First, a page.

Tuesday, May 17, 2011

To the hard of hearing you shout

More Flannery.
 "The novelist with Christian concerns will find in modern life distortions which are repugnant to him, and his problem will be to make these appear as distortions to an audience which is used to seeing them as natural .... When you can assume that your audience holds the same beliefs you do, you can relax a little and use more normal means of talking to it; when you have to assume that it does not, then you have to make your vision apparent by shock – to the hard of hearing you shout, and for the almost-blind you draw large and startling figures."

Bonus:  Walker Percy, a writer I should like to know better. I've read nothing of his besides The Moviegoer, and I liked that. I haven't read it in a couple of years - time for a repetition.

  What is a repetition? A repetition is the re-enactment of past experience toward the end of isolating the time segment which has lapsed in order that it, the lapsed time, can be savored of itself and without the usual adulteration of events that clog time like peanuts in brittle. Last week, for example, I experienced an accidental repetition. I picked up a German-language weekly in the library. In it I noticed an advertisement for Nivea Creme, showing a woman with a grainy face turned up to the sun. Then I remembered that twenty years ago I saw the same advertisement in a magazine on my father's desk, the same woman, the same grainy face, the same Nivea Creme. The events of the intervening twenty years were neutralized, the thirty million deaths, the countless torturings, uprootings and wanderings to and fro. Nothing of consequence could have happened because Nivea Creme was exactly as it was before. There remained only time itself, like a yard of smooth peanut brittle.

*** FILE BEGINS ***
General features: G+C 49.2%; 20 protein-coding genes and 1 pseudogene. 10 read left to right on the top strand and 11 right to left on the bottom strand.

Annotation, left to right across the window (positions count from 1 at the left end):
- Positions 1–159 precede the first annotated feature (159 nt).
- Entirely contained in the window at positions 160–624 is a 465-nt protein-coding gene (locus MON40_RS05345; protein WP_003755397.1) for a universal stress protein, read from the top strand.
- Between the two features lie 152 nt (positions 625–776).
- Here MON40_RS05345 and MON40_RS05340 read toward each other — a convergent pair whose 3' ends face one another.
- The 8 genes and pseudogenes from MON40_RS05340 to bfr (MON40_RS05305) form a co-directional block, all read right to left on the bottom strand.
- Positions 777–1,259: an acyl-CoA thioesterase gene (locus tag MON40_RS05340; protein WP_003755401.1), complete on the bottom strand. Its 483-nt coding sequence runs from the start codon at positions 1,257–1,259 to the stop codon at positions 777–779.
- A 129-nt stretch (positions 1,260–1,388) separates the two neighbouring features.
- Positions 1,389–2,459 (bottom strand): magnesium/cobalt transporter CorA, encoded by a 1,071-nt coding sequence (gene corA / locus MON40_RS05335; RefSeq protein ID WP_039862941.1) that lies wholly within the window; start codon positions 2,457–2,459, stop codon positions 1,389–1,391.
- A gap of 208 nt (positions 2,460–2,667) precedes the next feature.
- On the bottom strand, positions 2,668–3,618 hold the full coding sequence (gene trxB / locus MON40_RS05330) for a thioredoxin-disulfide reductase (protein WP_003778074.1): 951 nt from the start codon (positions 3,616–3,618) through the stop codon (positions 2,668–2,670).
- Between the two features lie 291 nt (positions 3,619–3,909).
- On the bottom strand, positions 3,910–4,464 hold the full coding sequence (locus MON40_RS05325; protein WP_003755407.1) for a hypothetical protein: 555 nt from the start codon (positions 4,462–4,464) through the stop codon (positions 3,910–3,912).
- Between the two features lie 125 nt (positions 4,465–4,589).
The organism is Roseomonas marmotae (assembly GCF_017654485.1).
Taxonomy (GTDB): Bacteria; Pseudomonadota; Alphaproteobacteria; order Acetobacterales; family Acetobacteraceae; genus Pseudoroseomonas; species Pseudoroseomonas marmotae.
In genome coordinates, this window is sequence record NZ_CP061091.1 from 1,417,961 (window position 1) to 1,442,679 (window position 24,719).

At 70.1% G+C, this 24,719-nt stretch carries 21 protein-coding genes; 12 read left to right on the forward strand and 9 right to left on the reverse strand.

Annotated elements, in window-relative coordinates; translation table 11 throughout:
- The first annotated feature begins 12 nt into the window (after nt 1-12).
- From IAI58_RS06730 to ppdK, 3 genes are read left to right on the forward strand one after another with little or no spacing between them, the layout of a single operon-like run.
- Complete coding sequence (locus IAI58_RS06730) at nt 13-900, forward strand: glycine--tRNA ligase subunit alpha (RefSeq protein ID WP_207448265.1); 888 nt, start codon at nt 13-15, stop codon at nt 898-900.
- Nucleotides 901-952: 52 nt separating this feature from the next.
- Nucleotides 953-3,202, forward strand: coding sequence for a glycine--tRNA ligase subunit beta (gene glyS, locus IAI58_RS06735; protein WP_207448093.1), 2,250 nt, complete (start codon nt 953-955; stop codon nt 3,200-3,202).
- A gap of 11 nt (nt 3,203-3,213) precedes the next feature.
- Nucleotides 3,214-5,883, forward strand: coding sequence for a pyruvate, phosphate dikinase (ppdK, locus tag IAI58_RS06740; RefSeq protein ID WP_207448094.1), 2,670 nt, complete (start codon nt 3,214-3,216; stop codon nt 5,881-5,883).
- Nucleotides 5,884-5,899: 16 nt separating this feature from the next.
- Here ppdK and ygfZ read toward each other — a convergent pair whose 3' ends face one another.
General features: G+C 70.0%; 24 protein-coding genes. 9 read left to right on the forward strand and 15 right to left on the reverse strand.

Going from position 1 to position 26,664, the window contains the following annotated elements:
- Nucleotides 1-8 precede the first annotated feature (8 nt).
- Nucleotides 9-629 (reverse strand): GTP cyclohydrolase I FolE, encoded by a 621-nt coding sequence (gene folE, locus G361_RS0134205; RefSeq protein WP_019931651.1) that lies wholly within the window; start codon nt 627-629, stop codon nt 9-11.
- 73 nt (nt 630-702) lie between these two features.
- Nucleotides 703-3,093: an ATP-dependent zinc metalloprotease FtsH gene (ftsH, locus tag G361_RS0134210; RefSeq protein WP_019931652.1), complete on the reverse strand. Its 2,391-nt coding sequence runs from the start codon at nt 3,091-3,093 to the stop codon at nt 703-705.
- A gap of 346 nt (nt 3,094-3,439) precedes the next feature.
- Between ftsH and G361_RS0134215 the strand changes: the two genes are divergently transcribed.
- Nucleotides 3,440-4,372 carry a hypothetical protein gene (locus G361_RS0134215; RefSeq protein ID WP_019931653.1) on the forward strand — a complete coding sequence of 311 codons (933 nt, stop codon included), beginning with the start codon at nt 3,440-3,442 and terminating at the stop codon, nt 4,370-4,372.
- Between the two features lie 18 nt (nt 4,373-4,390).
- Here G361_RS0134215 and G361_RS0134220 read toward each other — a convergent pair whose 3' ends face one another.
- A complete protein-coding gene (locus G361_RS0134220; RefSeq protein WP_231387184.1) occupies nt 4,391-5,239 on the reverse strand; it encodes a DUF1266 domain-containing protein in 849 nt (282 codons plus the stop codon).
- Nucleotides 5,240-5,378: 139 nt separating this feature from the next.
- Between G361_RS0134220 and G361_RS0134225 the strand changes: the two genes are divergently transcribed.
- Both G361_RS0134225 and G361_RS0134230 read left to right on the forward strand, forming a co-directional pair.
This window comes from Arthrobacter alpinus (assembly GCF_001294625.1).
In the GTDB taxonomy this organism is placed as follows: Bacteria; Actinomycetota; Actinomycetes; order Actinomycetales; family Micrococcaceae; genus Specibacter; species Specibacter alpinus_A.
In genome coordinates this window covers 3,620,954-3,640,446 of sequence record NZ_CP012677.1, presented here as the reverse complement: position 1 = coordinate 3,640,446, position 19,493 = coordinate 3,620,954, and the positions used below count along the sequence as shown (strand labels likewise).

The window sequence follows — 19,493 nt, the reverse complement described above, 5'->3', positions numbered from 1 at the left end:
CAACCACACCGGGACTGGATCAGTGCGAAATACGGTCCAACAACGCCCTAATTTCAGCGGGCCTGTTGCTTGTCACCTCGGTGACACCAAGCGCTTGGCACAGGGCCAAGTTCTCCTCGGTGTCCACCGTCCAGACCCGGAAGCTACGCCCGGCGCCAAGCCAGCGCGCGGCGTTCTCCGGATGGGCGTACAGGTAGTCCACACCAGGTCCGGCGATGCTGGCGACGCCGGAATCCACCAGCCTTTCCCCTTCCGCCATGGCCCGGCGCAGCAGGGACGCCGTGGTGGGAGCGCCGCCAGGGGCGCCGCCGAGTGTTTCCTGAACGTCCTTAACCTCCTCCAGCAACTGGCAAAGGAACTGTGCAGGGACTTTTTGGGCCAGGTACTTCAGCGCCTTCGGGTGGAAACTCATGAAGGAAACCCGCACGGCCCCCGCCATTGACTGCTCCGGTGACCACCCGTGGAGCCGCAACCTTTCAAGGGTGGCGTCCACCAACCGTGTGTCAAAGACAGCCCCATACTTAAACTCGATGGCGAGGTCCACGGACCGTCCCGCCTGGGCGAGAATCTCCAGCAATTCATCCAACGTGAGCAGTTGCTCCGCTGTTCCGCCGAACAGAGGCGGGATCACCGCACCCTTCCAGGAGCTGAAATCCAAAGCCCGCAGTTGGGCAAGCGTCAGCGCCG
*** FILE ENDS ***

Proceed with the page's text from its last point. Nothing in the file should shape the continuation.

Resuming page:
from The Moviegoer

1 comment:

  1. Quot. from the Ignatius article: "He goes on to say that what interests him as a novelist is the "looniness" of modern man, "the normal denizen of the Western world who, I think it is fair to say, doesn’t know who he is, what he believes, or what he is doing. This unprecedented state of affairs is, I suggest, the domain of the ‘diagnostic’ novelist."

    I want to be a diagnostic novelist when I grow up! And I'd better start reading Walker Percy.